"There's a little cowboy in all of us, a little frontier."
~ Louis L'Amour
Whilst working on a project involving scouring the archives I stumbled upon some sad news. Rafter Six Ranch closes their doors.
In 2010 our friends from Germany came to visit us and we wanted to give them the full Canadian experience in Albertan fashion. One of the excursions took us to Rafter Six Ranch for a trail ride. We all had a great time even my oldest daughter who was soon to be eight at the time. She fell off the horse or rather slid off as they went through a ravine. The cowboy, who helped her back on, couldn’t get back onto his horse until he found a stump because his horse was so big. A big old Belgian would be my guess. No harm, no foul and another story to tell. I’m proud to say she got right back on again without hesitation. That’s my girl.
Rafter Six Ranch is situated on the northern tip of Kananaskis country. The ranch has been in business in one form or another since before 1900. In the early 1900’s, Soapy Smith who was in his seventies and his teenage wife started what would become the ranch. Stan Cowley would purchase the ranch on a handshake in 1976 and the Rafter Six Ranch was born.
"Few cowboys ever owned much,
The primary reward of being a cowboy was the pleasure of living a cowboys life."
~ author unknown.
In 2008 the Cowley’s entered into an agreement with a resort developer in order to stay competitive on a global scale. The developer went into receivership in 2009 and the Cowley’s were left holding the bag, and massive debt. The lights were turned off and the doors were closed. As of January 1, 2014 a new door opened somewhere else. I commented on their webpage that just being on the ranch and walking around it, filled one with a sense of history, a feeling that I have kept with me to this day. I can only imagine the sadness after 38 years of blood, sweat and tears. Perhaps the new owners will continue the saga of the ranch and we can visit again.
The following are a few of the images taken and included are the trail ride leader and the cowboy with the huge horse.
2010 07 18 1397Rafter Six Ranch is located in Alberta Canada and this was during our 2010 family trail ride. 2010 07 18 1438Rafter Six Ranch is located in Alberta Canada and this was during our 2010 family trail ride. 2010 07 18 1461Rafter Six Ranch is located in Alberta Canada and this was during our 2010 family trail ride. 2010 07 18 1407Rafter Six Ranch is located in Alberta Canada and this was during our 2010 family trail ride.
This would be the closest shot to be riding west off into the sunset. They were actually riding west.
"Sit tall in the saddle,
hold your head up high.
Keep your eyes fixed
where the trail meets the sky
and live like you ain't afraid to die.
don't be scared, just enjoy the ride"
~ Chris LeDoux song
First off, Happy New Year. It's been a whole year since blogging and I thought it was time. The following is an image of a stump found on the rocky shores of Lower Arrow Lake in British Columbia Canada.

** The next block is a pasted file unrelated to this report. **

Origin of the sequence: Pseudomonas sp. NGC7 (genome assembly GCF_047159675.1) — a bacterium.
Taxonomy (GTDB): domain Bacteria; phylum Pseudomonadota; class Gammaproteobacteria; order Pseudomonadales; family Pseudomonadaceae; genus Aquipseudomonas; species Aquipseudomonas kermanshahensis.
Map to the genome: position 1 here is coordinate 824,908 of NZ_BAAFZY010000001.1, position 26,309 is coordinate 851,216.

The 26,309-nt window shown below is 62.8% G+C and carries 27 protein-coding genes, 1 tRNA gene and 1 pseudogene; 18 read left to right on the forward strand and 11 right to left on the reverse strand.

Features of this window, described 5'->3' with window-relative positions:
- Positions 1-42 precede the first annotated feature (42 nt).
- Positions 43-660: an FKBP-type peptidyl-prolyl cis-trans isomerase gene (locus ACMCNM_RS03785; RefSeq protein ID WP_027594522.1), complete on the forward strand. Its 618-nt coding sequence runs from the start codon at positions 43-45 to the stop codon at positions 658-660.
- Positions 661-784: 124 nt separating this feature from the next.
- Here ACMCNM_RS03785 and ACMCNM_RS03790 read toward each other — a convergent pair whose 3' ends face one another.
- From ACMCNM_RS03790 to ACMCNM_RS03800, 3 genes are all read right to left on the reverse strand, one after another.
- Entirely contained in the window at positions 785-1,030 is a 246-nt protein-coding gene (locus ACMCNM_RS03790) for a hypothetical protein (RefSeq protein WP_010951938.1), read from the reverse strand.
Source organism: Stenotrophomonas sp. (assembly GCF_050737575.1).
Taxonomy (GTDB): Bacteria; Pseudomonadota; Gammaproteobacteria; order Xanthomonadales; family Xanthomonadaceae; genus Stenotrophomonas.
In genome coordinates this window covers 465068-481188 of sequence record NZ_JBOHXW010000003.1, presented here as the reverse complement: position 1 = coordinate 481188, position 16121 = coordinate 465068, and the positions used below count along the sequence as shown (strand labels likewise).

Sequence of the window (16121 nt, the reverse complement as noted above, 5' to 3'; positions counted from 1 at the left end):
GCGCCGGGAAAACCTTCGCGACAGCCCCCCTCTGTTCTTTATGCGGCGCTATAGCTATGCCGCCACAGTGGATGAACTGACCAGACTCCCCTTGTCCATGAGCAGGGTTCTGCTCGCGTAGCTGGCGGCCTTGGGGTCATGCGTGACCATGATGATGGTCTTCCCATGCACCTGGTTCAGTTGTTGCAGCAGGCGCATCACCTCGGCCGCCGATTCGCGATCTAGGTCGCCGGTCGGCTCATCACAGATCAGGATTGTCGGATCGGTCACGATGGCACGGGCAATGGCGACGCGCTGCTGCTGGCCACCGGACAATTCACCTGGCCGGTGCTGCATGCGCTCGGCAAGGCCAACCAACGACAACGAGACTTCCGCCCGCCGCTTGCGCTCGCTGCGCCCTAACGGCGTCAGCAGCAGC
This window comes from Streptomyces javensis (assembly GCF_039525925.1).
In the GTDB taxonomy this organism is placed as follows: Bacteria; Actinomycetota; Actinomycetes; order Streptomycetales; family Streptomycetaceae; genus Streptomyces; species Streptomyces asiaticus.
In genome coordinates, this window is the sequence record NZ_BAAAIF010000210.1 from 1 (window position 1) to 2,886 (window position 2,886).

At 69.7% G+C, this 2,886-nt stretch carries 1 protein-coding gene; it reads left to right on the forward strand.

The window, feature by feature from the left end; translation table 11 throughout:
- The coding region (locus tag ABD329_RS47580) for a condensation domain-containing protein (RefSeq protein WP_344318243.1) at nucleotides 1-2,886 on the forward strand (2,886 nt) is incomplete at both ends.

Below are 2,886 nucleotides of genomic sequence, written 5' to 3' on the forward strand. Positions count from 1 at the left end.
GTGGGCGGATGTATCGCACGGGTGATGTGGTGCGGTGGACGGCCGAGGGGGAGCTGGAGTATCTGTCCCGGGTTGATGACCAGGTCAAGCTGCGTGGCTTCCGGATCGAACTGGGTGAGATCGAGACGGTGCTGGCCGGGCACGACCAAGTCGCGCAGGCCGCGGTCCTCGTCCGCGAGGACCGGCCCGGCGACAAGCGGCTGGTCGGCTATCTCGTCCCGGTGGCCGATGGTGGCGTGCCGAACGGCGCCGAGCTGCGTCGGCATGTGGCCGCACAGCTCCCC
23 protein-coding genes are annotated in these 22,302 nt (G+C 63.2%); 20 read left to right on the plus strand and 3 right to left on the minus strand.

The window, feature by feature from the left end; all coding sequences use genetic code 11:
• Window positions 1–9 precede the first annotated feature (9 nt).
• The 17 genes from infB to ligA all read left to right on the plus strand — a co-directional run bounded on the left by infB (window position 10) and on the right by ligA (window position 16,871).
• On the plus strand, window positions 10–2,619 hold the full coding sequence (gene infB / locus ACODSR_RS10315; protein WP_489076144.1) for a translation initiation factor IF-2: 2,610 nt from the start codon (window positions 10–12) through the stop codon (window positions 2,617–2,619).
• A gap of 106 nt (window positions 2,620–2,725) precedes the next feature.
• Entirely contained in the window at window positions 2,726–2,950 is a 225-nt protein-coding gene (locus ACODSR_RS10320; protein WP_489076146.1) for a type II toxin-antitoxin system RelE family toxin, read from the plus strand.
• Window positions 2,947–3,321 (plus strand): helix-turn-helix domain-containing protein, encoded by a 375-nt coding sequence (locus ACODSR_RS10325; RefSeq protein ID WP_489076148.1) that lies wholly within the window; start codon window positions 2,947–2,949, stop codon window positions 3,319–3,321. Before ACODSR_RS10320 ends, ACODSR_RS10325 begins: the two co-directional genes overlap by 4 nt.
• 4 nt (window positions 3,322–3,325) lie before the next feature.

20130829-PAS_0947Stump on the shores of Lower Arrow Lake. Many years ago this stump was under water and was eroded, creating amazing art. Since the construction of the Hugh Keenleyside Dam near Castlegar in 1968, water on this newly formed lake can fluctuate up to 20 meters. There are areas where the trees were cut down leaving stumps all along the shoreline. These stumps were then submerged and all the soil has been washed away leaving only rocky shorelines in it's place. It's kind of strange to see the stumps intertwined in amongst the big rocks and how the wood has been formed from water erosion. It appears as though they have been submerged for some time and only recently have been exposed to air. This particular stump however is up a little higher than the others and has been exposed to the elements a little longer.
The patterns are amazing I think. Almost as if carved by hand. This is why I love being a photographer. My eyes are kept open looking for opportunities such as this and I get to enjoy my surroundings in a more vivid way. As well as receiving a good feeling knowing this stump has been preserved for all of us to enjoy for years to come.
If you've never been to this area of the world, don't go. We're trying to keep it a secret. If you do go, just visit quietly and leave only foot prints. Whatever you do, don't blog about it.
(uncomfortable silence ...... )
(quick diversion learned from being a Dad ...)
The more you stare at the designs in the wood, the more that you will see. - John
Might as well get my feet wet with the first blog on this site. This is not my foot however, and that water was cold.
We were entertaining friends from Germany and one of them insisted sticking her feet into any water we happened to come by. It seemed unorthodox at the time and kind of a pain because we were used to hurrying and getting somewhere. Sometimes it takes friends that have never been there before to show you what you have been missing. We stopped and it taught me a good lesson.
Enjoy the moment.
We could have simply walked by and probably forgotten that moment long ago. Instead, we now have that experience forever that cost us mere minutes. For a moment with our feet in the water, there was only now.
Only when you are here in the now are you actually living. I work and live in a virtual world much of the time, but a simple picture of my daughters foot in a creek reminds of how I should try and live my life. - John.